Program Helping Sixth and Ninth Graders Explore Living Wage Careers Opens at Burnham School

Retired U.S. Army Lt. General Jack Gardner speaks before Haverhill City Council in 2019. (WHAV News photograph.)

Haverhill Public-Private Partnership, known as HP3 for short, has opened a mentorship training classroom and office at Thomas E. Burnham School to further its mission of helping Haverhill public school students obtain a living wage job.

The nonprofit, founded in 2019 by retired Army Lt. General Jack Gardner, also recently conducted online outreach to identify sixth graders who might benefit from the program. The fledgling organization begins a pilot mentoring program in September for students at Dr. Albert B. Consentino School and mentors from Holy Family Hospital, with the intent of scaling up to a larger program by mid-2022.

“I have met with and talked to Lt. General Gardner many times and have always been very impressed with his energy and dedication to his goal of helping the youth of Haverhill,” Mayor James J. Fiorentini said. “He works closely with my office and the school department and is well respected by everyone who knows him. I look forward to seeing his project here in Haverhill grow and prosper and I plan to support him in any way I can.”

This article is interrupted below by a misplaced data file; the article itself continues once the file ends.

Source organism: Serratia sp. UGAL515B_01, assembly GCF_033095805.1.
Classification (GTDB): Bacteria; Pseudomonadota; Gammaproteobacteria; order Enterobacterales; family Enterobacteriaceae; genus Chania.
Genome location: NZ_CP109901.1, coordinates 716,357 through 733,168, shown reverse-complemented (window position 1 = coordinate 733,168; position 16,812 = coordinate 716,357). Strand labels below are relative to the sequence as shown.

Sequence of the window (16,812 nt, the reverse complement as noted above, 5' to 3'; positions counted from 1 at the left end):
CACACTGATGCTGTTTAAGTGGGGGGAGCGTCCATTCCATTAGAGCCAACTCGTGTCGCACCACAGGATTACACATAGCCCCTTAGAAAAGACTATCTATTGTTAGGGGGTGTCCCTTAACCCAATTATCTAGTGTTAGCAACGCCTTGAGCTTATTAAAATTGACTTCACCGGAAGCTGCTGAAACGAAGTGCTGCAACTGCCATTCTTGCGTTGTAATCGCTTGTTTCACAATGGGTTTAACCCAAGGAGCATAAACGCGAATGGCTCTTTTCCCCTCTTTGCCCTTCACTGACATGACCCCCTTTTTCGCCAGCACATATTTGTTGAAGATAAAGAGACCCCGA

Gardner has been developing HP3 for the purpose of helping every Haverhill public school student achieve a job where they can have a good place to live, have transportation and raise a family. The partnership’s core tasks include engaging students at the sixth and ninth grade levels on career exploration, providing mentors, augmenting transportation and conducting an annual assessment of other tasks required to achieve the goal of every student achieving a living wage job.

Gardner lives in Alexandria, Va., but has been traveling to Haverhill regularly since 2018. He selected Haverhill for the project because of its demographics and how well the city represents population trends throughout the United States.

Gardner, who served in Iraq, Bosnia, Europe, Asia and Latin America, developed his concept over several years based on his experience living and working outside the U.S. as a military officer. He said he believes every American should realistically be able to achieve a living wage career and is convinced that a community effort focused on that goal can succeed.

Participants at a recent opening ceremony included school Superintendent Margaret Marotta, Haverhill Police Chief Robert P. Pistone, state Rep. Andy X. Vargas, Crystal Engineering President and CEO Mike Trotta and Erica Mawby-Roche, vice president of Day and Employment Services at Fidelity House CRC. The event was hosted by the HP3Director Nadia Foster and Gardner.

There’s more information at thehp3.com or by emailing Foster at [email protected].

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